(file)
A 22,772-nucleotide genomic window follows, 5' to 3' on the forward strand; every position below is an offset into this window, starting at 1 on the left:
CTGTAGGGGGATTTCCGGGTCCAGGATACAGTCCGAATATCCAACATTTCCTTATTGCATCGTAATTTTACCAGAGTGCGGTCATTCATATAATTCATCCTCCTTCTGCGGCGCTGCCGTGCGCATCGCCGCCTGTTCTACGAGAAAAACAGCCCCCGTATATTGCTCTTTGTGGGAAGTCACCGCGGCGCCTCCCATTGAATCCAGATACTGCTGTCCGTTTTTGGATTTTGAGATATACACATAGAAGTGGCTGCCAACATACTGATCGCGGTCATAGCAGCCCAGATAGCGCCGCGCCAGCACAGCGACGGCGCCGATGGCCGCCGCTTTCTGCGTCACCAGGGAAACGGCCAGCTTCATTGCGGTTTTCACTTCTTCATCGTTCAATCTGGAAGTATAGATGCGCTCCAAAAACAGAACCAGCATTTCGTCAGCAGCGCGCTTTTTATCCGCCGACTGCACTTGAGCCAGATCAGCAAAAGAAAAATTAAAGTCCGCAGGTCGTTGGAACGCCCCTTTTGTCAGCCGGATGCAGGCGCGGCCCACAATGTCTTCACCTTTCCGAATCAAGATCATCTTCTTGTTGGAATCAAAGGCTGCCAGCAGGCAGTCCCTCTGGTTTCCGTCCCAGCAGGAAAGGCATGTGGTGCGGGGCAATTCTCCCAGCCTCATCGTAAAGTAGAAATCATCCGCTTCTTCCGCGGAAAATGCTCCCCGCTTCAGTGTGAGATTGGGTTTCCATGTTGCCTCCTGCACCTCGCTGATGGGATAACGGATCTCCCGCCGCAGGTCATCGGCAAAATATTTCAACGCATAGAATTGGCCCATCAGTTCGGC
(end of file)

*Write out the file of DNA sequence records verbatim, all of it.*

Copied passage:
A 22,772-nucleotide genomic window follows, 5' to 3' on the forward strand; every position below is an offset into this window, starting at 1 on the left:
CTGTAGGGGGATTTCCGGGTCCAGGATACAGTCCGAATATCCAACATTTCCTTATTGCATCGTAATTTTACCAGAGTGCGGTCATTCATATAATTCATCCTCCTTCTGCGGCGCTGCCGTGCGCATCGCCGCCTGTTCTACGAGAAAAACAGCCCCCGTATATTGCTCTTTGTGGGAAGTCACCGCGGCGCCTCCCATTGAATCCAGATACTGCTGTCCGTTTTTGGATTTTGAGATATACACATAGAAGTGGCTGCCAACATACTGATCGCGGTCATAGCAGCCCAGATAGCGCCGCGCCAGCACAGCGACGGCGCCGATGGCCGCCGCTTTCTGCGTCACCAGGGAAACGGCCAGCTTCATTGCGGTTTTCACTTCTTCATCGTTCAATCTGGAAGTATAGATGCGCTCCAAAAACAGAACCAGCATTTCGTCAGCAGCGCGCTTTTTATCCGCCGACTGCACTTGAGCCAGATCAGCAAAAGAAAAATTAAAGTCCGCAGGTCGTTGGAACGCCCCTTTTGTCAGCCGGATGCAGGCGCGGCCCACAATGTCTTCACCTTTCCGAATCAAGATCATCTTCTTGTTGGAATCAAAGGCTGCCAGCAGGCAGTCCCTCTGGTTTCCGTCCCAGCAGGAAAGGCATGTGGTGCGGGGCAATTCTCCCAGCCTCATCGTAAAGTAGAAATCATCCGCTTCTTCCGCGGAAAATGCTCCCCGCTTCAGTGTGAGATTGGGTTTCCATGTTGCCTCCTGCACCTCGCTGATGGGATAACGGATCTCCCGCCGCAGGTCATCGGCAAAATATTTCAACGCATAGAATTGGCCCATCAGTTCGGC